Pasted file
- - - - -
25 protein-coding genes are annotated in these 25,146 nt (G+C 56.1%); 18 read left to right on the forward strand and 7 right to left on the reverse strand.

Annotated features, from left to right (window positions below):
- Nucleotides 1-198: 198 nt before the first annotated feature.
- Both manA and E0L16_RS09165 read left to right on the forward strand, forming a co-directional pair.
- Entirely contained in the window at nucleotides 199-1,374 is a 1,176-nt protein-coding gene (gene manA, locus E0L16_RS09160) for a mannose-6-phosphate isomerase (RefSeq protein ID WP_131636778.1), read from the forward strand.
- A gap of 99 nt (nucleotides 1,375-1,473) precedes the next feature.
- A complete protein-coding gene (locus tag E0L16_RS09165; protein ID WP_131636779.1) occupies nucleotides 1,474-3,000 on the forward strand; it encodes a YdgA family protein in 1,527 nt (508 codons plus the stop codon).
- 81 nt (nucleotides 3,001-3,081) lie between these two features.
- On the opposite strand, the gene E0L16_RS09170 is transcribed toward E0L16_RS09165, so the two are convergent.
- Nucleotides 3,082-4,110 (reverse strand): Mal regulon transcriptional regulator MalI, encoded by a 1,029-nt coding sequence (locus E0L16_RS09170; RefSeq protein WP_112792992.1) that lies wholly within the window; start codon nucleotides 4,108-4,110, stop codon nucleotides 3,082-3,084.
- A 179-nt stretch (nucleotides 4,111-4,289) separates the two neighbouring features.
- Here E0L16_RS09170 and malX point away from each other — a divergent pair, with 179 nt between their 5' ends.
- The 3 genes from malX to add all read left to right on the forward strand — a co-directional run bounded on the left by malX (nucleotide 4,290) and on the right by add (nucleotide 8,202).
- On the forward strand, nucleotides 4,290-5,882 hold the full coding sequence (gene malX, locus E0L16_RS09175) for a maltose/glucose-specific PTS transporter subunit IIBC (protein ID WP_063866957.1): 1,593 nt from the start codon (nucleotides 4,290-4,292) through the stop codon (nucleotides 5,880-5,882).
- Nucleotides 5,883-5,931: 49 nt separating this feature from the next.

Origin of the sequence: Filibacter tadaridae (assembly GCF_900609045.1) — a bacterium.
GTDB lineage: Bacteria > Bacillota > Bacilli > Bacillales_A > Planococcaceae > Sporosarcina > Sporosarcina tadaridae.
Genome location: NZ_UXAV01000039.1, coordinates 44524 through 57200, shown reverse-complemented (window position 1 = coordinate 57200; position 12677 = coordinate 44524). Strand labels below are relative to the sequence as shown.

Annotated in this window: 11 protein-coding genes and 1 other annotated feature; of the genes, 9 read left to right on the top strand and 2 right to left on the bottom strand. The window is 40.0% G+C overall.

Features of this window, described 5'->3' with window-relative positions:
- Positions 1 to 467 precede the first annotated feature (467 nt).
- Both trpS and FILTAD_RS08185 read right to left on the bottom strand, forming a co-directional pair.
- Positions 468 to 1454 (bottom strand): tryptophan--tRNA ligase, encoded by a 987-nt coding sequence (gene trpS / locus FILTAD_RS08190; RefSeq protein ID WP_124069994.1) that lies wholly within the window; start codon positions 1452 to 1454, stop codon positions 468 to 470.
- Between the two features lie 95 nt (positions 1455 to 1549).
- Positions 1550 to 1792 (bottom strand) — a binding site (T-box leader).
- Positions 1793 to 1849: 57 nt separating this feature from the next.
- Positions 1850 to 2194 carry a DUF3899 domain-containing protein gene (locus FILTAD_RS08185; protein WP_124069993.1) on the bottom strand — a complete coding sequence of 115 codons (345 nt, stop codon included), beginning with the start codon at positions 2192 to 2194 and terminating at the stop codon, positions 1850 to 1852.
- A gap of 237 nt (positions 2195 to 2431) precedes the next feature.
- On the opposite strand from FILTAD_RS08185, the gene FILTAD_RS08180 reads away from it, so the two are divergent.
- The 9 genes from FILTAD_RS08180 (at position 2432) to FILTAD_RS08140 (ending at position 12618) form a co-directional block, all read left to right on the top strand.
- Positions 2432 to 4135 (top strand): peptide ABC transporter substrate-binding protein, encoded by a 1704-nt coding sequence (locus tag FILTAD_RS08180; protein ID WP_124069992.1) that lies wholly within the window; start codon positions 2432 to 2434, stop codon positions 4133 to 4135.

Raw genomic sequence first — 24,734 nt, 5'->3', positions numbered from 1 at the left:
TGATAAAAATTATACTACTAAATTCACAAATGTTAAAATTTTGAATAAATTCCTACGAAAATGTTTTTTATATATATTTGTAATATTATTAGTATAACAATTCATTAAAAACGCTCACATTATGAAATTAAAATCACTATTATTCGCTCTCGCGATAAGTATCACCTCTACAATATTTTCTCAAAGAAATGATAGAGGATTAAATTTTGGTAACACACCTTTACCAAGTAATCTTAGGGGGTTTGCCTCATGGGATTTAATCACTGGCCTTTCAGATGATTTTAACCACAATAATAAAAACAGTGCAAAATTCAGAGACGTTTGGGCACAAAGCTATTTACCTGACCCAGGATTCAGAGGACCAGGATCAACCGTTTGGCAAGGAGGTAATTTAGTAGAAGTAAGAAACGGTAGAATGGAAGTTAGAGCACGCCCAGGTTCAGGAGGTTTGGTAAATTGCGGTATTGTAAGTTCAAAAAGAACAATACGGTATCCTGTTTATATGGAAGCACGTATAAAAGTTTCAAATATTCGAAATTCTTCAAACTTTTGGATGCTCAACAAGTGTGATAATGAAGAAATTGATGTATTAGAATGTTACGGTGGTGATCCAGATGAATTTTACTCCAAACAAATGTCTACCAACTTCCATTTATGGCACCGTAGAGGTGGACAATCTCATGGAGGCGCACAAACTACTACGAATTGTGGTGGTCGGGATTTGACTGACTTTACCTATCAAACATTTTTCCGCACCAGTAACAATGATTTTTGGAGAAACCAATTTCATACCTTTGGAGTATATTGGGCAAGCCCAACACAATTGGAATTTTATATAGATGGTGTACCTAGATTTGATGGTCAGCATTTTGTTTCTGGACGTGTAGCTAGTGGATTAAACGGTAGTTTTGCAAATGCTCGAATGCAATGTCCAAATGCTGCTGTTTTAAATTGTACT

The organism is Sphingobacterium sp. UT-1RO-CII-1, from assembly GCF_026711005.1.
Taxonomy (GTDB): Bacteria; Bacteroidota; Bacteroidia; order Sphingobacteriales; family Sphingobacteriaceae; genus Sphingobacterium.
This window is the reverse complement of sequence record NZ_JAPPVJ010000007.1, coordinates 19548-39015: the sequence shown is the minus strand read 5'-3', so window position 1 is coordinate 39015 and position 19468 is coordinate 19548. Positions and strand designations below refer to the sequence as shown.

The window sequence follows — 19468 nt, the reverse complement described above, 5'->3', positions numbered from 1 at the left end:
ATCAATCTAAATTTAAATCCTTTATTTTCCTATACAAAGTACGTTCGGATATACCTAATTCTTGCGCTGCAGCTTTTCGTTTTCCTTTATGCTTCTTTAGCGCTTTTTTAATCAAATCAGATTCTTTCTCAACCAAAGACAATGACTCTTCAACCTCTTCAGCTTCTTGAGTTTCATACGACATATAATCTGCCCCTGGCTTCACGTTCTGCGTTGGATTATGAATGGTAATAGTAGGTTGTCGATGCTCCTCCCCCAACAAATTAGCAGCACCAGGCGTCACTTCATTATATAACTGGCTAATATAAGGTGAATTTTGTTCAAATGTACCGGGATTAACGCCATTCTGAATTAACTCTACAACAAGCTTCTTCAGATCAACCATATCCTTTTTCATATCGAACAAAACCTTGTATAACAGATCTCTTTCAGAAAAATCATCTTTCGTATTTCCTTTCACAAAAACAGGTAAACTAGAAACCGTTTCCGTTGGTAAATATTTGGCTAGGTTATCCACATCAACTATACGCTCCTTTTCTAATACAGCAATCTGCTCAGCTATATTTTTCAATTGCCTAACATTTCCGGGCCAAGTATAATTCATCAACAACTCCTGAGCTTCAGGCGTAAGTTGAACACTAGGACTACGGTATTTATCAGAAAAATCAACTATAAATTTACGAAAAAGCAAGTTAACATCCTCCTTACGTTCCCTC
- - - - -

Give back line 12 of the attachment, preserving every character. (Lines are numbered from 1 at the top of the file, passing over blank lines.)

- Here E0L16_RS09170 and malX point away from each other — a divergent pair, with 179 nt between their 5' ends.